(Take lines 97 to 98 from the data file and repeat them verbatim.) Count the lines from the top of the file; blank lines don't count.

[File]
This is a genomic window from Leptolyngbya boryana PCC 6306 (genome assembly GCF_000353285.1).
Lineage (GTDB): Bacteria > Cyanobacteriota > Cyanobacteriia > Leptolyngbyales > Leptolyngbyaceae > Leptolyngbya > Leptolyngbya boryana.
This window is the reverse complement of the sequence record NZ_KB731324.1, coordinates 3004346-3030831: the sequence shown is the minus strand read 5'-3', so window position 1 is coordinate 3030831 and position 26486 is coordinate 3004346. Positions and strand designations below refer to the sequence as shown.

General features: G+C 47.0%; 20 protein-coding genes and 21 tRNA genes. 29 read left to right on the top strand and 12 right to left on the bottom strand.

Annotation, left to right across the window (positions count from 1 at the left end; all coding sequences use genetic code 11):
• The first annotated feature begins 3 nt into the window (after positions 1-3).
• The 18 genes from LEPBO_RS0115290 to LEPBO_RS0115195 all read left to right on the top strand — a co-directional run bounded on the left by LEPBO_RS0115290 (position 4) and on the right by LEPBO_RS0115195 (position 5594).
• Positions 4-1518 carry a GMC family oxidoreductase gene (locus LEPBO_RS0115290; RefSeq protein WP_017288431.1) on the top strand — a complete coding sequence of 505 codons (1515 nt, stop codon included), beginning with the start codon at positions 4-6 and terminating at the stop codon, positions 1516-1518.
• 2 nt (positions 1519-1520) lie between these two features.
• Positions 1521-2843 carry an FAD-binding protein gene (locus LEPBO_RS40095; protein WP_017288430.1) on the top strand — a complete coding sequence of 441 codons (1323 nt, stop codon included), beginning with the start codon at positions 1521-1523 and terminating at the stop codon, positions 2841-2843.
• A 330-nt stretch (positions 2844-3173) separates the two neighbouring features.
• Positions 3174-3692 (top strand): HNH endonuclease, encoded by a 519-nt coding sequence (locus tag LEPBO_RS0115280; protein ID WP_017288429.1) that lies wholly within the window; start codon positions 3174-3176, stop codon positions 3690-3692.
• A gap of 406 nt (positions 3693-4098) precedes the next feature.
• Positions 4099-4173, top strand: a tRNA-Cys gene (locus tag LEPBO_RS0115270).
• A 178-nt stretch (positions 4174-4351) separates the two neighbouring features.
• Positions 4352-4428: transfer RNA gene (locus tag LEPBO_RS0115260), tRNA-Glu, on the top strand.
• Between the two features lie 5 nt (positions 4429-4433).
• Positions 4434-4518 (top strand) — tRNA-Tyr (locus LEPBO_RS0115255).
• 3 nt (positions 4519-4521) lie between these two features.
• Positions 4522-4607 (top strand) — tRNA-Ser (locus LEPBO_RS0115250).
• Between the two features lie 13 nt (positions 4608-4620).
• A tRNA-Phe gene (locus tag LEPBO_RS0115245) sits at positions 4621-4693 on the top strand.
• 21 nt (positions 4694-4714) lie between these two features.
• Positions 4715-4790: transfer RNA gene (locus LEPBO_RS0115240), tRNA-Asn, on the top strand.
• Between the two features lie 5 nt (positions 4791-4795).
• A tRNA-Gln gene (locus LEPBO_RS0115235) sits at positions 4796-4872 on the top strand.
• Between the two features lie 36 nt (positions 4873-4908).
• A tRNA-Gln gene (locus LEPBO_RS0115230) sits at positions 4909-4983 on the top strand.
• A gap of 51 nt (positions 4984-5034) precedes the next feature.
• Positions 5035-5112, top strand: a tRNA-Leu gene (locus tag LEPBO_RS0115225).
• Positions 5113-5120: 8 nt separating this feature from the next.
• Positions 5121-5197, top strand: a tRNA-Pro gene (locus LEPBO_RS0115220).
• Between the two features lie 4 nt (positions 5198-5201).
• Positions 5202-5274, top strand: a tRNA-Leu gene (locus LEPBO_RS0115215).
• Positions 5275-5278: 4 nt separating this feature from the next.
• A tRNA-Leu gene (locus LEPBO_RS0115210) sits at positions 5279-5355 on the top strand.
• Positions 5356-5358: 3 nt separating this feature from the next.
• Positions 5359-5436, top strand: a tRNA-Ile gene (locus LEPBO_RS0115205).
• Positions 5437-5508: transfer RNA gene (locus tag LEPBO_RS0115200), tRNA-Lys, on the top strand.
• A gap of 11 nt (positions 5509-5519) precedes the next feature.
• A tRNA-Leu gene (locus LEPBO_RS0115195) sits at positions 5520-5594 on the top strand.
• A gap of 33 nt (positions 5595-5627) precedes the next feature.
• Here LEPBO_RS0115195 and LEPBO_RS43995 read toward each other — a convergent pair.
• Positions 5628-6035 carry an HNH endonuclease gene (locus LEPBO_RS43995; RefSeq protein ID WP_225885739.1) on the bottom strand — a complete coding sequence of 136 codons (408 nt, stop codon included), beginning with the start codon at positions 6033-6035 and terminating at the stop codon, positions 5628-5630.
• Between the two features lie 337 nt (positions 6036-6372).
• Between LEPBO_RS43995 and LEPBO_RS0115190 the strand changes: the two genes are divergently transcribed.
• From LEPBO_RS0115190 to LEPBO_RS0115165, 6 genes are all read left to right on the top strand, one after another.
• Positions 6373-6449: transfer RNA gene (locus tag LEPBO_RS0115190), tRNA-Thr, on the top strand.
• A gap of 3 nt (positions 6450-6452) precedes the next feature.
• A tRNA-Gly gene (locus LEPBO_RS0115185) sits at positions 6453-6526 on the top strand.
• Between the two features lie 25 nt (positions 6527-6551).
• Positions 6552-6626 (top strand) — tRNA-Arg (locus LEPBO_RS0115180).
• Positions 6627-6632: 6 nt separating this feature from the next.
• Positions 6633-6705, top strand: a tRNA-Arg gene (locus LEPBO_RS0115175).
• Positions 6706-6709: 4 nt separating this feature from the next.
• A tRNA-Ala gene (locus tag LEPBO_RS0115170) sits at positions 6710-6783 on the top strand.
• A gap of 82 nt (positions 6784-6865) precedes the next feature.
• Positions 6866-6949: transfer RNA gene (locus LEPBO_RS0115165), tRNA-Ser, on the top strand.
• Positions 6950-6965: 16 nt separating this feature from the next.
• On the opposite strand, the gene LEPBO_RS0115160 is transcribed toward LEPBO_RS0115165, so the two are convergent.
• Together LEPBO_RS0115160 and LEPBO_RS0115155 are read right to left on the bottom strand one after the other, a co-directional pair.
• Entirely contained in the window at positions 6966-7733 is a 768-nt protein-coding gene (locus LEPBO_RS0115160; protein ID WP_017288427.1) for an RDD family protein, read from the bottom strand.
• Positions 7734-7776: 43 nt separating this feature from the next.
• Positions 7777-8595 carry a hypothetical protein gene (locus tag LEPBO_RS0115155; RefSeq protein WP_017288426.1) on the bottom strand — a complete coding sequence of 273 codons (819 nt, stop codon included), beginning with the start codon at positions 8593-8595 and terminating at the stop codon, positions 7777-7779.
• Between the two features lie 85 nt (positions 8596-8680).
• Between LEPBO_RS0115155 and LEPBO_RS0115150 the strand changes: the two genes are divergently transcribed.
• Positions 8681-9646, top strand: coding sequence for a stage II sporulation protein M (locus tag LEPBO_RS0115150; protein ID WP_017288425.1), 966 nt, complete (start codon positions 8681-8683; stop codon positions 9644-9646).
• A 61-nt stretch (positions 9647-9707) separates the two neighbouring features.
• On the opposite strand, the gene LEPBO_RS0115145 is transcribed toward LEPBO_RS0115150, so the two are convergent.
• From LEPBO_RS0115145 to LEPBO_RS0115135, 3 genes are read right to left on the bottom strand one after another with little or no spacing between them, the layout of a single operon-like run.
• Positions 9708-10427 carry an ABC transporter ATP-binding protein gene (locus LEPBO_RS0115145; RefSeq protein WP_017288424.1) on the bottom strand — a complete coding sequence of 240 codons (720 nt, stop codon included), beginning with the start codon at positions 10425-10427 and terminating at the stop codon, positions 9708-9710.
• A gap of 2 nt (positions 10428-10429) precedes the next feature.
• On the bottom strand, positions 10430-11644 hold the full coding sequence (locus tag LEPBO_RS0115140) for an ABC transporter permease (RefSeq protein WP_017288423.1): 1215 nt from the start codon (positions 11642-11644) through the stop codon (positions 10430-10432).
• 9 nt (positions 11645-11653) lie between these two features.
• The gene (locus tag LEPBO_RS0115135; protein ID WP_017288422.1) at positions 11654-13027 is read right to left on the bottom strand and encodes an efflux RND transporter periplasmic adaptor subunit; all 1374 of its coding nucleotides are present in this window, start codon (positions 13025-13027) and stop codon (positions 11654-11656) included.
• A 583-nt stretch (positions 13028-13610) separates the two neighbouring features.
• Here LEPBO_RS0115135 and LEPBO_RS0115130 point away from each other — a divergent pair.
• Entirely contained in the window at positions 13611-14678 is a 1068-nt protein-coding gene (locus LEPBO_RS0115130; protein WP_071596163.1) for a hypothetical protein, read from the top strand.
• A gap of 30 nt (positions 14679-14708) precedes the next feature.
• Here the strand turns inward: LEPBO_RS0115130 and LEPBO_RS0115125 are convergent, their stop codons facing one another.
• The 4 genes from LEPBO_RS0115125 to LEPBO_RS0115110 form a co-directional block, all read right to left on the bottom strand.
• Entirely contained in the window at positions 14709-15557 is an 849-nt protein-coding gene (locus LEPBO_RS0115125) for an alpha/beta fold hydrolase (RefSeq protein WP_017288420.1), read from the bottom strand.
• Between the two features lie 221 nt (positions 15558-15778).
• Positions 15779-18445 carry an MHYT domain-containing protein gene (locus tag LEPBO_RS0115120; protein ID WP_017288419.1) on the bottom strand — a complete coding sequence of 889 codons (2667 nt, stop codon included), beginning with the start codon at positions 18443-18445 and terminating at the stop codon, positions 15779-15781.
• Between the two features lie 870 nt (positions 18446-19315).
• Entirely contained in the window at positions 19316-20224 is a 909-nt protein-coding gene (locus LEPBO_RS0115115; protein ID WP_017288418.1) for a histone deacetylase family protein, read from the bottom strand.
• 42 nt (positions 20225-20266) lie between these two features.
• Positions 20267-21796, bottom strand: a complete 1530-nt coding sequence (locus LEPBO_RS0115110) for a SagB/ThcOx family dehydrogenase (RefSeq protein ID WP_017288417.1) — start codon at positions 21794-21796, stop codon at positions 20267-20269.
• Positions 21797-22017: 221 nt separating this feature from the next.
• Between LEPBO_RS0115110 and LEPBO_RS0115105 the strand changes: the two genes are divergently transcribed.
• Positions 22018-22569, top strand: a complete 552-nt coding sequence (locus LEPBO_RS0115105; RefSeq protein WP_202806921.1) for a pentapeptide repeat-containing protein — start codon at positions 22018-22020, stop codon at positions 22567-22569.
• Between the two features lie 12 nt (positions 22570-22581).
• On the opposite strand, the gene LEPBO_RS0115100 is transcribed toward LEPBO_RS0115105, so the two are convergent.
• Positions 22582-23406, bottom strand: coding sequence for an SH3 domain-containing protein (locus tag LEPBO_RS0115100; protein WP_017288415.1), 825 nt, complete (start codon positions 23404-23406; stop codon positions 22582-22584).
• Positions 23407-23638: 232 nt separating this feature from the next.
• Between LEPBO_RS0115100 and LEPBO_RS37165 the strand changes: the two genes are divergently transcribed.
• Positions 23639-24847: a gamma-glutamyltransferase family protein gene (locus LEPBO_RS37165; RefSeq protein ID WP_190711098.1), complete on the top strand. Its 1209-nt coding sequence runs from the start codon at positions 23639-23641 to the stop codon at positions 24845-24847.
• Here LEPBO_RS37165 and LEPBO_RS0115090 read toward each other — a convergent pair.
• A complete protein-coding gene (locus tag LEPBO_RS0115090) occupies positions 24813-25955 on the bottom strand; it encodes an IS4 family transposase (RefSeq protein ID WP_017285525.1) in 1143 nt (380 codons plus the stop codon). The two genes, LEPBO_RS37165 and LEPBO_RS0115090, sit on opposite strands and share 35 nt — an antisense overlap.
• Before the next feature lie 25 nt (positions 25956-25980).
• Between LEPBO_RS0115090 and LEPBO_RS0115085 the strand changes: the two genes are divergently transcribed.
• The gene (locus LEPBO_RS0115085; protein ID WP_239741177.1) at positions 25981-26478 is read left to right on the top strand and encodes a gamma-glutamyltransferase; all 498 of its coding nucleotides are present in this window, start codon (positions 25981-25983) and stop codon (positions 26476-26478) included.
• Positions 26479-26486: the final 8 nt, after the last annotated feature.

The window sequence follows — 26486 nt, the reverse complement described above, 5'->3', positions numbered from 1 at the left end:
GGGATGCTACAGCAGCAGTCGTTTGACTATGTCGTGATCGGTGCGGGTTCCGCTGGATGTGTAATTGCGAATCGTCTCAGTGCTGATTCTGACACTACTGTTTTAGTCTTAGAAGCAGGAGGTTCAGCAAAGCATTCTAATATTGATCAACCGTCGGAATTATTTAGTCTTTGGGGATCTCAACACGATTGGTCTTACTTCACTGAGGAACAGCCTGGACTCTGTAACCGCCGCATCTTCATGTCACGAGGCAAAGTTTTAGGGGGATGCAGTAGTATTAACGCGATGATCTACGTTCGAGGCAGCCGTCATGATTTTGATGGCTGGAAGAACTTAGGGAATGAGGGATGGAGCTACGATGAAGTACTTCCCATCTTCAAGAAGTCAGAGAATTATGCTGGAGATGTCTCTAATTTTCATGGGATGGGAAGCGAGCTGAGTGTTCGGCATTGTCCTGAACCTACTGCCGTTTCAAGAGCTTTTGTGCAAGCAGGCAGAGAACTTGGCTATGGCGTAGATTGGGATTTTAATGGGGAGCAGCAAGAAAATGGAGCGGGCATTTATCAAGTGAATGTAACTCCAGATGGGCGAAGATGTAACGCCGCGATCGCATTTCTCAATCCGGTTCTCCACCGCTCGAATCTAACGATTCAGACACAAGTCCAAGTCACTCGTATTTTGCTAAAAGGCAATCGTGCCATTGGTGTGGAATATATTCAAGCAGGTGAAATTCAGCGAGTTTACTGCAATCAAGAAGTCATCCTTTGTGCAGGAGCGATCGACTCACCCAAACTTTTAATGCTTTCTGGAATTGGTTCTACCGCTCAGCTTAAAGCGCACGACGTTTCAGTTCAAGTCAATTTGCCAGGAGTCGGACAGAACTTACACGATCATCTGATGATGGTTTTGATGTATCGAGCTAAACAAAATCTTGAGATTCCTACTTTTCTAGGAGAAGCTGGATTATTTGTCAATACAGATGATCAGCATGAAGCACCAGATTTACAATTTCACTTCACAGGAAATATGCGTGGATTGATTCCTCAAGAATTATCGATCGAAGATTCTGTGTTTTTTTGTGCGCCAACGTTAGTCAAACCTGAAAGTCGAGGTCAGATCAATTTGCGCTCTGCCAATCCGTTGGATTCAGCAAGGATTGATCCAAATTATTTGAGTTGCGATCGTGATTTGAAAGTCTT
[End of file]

• Positions 23639-24847: a gamma-glutamyltransferase family protein gene (locus LEPBO_RS37165; RefSeq protein ID WP_190711098.1), complete on the top strand. Its 1209-nt coding sequence runs from the start codon at positions 23639-23641 to the stop codon at positions 24845-24847.
• Here LEPBO_RS37165 and LEPBO_RS0115090 read toward each other — a convergent pair.